The 8th edition of Macondo Awards, hosted by the Colombian Academy of Motion Picture Arts and Sciences (ACACC), unfurled the red carpet for the country’s filmmakers, actors and actresses, all framed by a sparkling skyline of the country’s second-largest city – Medellín.

With a ceremonial dinner inside the iconic “Wooden Box” (Caja de Madera) of the Convention Center Plaza Mayor, the event included a rousing performance by homegrown rappers Crews Peligroso, and tribute to the late caleño filmmaker Luis Ospina (1949-2019) by Medellín’s acclaimed director Victor Gaviria (The Roseseller, Rodrigo D: No Future).

With 25 titles participating in Macondo, including an inaugural Best Latin American Film award, the Wayúu epic by Cristina Gallego and Ciro Guerra – Pájaros de Verano – was expected to be among the big winners of the night, competing against two other features for Best Picture: Jhonny Hendrix’s Candelaria and Jorge Navas’ Somos Calentura.

Pájaros de Verano took top prize at Macondo VIII with Best Picture, as well as the awards for Direction (Ciro Guerra and Cristina Gallego), Art Direction (Angelica Perea), Actress (Carmiña Martínez), Supporting Actress (Natalia Reyes), Supporting Actor (John Narváez), Sound (Marco Salaverría), Costume (Catherine Rodríguez) and Cinematography (David Gallego). The film’s screenwriter Jacques Toulemonde received the award for Best Picture on behalf of co-directors Guerra and Gallego.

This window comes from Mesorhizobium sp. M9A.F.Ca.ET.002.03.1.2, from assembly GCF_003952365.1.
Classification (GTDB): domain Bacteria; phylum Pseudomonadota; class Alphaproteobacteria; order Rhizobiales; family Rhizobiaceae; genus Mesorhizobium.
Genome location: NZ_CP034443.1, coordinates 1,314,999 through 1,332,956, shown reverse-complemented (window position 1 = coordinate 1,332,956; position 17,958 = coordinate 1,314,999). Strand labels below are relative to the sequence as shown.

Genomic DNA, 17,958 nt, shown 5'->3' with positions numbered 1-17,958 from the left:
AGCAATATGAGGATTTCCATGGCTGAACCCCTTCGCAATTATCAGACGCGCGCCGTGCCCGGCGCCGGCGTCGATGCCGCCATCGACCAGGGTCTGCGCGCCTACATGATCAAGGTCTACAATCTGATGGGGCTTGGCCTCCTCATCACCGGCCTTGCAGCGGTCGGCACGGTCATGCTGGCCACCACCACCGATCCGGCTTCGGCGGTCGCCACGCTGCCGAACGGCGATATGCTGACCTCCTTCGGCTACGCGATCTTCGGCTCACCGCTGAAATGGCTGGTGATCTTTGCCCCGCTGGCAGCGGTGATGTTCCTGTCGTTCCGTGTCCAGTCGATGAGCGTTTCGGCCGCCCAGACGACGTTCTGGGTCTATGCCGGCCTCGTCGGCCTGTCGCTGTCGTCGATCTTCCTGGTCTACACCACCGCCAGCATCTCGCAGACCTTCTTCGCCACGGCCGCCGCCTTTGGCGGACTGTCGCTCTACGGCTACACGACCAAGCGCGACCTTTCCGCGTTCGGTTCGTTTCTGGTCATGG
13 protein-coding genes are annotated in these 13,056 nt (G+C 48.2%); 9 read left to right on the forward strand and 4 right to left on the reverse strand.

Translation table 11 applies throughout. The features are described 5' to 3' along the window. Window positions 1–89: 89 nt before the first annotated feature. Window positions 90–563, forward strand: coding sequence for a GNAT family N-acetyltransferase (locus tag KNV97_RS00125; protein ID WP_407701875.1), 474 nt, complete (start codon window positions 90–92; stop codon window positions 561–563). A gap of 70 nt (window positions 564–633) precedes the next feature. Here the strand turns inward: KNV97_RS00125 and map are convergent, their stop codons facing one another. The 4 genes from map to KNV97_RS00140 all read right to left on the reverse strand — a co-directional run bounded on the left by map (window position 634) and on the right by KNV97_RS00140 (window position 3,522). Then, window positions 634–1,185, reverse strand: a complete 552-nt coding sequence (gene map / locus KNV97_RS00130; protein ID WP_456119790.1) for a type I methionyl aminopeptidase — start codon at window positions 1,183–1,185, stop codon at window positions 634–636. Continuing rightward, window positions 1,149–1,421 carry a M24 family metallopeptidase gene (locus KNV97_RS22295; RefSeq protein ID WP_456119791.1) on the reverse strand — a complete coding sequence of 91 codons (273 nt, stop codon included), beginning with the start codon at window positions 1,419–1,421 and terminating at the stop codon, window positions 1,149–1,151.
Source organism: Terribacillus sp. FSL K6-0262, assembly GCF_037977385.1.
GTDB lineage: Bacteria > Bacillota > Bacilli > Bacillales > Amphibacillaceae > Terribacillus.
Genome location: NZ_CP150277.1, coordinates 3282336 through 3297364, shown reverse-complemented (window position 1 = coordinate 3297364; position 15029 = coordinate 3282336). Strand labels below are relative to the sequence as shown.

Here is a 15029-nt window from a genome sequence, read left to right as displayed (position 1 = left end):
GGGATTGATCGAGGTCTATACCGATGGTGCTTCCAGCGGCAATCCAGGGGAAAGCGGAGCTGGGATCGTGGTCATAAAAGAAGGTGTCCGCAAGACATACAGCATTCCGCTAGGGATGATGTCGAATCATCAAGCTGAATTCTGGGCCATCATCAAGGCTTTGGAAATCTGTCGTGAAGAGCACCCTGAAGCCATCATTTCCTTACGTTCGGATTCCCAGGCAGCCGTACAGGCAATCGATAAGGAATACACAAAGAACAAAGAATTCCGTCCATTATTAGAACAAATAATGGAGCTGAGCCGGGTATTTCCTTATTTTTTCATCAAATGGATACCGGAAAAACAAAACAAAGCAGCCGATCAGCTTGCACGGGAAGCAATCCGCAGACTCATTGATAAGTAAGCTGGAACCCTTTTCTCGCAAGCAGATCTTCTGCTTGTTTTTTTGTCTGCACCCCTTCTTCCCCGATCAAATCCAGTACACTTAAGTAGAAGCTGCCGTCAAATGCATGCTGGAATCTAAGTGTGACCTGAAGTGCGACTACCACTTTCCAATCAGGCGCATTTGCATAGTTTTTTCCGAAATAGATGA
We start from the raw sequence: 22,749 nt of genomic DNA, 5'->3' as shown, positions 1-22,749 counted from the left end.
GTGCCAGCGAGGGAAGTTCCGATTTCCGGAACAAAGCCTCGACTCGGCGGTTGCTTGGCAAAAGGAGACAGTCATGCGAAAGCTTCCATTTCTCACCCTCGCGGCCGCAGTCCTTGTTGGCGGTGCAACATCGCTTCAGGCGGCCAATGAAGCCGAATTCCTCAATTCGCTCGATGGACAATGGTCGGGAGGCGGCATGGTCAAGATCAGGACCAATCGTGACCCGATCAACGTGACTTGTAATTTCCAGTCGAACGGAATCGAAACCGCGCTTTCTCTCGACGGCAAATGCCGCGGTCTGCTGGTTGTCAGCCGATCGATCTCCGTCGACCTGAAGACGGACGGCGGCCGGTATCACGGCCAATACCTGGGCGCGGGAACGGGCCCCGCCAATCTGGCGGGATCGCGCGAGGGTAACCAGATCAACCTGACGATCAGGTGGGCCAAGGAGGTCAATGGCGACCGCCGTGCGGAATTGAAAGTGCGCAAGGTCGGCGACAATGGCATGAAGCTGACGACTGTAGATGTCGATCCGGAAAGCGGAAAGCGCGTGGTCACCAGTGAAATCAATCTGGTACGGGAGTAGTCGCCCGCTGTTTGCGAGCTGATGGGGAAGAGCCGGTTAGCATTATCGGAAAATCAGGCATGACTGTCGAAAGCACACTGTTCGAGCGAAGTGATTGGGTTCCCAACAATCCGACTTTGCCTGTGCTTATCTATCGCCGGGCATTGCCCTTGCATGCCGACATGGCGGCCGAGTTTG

Jhonny Hendrix’s Candelaria, in which an elderly Cuban couple reignite their love affair with the help of a video camera, was also a big winner with Alden Knight given the Best Actor statuette, and one for its poignant Screenplay by writers María Camila Arias, Abel Arcos and Carlos Quintela.

The feature Somos Calentura, which tells the story of young men finding in hip-hop a means of escape from the gang violence that engulfs Colombia’s Pacific port of Buenaventura, won a Macondo for Best Original Song composed by Rocca/Junior Jein.

Daniela Abad’s documentary The Smiling Lombana received well-deserved recognition by the 520-member jury of the ACACC taking Macondos in two categories: Best Documentary and Best Original Music. Composer Camilo Sanabria received his second award in the same category after winning a 2018 Macondo for his musical score of the documentary Amazonas.

The theatregoing public also had their say with the jury giving the wartime drama Alma de Héroe by Orlando Pardo its Audience Award. Mexico’s Alfonso Cuarón took Best Latin American Film with his black and white period piece Roma.

With plenty of praise for Medellín by the evening’s presenters, Natalía Durán and Adriana Arango for embracing the country’s cinematic talent and location that will continue to inspire great storytelling, the directors of Premios Macondo announced that in 2020, another Colombian movie capital, Cali, will host the awards.